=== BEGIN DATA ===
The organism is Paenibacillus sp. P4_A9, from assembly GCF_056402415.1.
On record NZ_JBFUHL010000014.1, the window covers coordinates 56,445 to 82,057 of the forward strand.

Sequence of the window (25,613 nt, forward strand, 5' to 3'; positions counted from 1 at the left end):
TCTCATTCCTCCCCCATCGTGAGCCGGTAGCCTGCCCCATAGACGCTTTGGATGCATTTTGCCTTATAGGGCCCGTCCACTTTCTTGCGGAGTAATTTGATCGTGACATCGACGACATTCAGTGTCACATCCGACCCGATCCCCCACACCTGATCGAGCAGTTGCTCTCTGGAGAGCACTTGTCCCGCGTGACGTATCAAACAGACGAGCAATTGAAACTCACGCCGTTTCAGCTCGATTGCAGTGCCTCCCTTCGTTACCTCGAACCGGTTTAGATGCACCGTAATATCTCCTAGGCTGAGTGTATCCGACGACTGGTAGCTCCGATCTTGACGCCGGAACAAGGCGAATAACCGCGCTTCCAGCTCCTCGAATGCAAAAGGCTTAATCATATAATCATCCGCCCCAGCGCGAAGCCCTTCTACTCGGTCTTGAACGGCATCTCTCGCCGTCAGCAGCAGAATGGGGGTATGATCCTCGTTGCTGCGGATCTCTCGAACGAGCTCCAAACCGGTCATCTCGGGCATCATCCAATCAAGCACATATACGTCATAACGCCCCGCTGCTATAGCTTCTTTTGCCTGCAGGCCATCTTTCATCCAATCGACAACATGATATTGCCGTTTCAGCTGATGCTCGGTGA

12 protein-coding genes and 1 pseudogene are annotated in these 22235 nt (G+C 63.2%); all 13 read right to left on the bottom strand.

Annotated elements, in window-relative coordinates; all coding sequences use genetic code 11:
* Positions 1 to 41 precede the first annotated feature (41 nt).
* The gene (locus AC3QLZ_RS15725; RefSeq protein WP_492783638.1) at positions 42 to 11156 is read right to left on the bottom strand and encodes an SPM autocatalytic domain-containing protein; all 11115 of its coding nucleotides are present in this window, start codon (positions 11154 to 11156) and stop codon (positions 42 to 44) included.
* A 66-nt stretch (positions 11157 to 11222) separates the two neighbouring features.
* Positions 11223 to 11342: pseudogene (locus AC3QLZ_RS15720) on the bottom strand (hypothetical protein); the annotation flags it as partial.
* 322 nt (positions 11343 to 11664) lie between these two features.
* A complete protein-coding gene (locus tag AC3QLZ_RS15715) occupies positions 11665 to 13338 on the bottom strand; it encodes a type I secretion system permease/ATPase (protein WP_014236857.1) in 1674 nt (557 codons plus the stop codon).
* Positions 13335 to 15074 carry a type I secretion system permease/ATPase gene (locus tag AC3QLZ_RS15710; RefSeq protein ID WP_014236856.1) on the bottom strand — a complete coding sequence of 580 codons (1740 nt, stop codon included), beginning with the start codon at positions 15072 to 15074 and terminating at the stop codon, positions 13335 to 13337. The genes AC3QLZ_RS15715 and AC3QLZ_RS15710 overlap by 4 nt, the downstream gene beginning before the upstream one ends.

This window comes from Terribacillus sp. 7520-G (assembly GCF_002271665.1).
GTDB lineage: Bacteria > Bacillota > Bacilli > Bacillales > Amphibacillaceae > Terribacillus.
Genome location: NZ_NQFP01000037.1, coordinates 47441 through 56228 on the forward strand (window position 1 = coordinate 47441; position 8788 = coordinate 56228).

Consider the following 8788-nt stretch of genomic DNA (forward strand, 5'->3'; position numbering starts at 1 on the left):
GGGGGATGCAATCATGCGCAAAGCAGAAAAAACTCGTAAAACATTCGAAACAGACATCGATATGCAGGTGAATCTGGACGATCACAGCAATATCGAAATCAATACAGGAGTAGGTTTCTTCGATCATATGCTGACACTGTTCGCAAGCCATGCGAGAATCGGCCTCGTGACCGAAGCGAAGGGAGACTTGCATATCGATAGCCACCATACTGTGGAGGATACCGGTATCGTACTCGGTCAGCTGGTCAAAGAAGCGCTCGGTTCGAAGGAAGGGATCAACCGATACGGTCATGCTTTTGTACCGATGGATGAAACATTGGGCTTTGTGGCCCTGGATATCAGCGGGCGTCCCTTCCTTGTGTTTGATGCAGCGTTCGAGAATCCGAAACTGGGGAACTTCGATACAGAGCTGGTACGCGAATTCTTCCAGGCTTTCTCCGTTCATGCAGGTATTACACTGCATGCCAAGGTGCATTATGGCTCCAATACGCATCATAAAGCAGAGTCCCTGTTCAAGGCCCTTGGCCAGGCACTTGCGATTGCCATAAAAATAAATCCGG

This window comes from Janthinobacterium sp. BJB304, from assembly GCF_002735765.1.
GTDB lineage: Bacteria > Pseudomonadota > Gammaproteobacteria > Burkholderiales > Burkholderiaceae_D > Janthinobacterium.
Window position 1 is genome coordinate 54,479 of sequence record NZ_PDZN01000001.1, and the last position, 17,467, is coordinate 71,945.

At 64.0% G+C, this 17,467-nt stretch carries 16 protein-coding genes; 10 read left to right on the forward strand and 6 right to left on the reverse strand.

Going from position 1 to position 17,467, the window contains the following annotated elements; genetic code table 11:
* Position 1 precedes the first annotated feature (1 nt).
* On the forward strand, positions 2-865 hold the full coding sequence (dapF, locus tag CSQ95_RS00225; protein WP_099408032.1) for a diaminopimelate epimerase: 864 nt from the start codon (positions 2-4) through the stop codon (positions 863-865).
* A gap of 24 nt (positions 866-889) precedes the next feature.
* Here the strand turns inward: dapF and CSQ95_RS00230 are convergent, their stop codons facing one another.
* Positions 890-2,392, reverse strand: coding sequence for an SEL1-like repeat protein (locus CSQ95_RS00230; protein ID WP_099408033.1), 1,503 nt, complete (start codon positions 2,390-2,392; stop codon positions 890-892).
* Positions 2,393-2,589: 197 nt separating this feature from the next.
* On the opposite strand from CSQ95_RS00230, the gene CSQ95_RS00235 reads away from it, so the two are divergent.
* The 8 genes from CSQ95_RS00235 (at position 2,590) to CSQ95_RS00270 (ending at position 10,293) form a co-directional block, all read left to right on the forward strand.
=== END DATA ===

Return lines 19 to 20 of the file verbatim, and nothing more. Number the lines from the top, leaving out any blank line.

This window comes from Janthinobacterium sp. BJB304, from assembly GCF_002735765.1.
GTDB lineage: Bacteria > Pseudomonadota > Gammaproteobacteria > Burkholderiales > Burkholderiaceae_D > Janthinobacterium.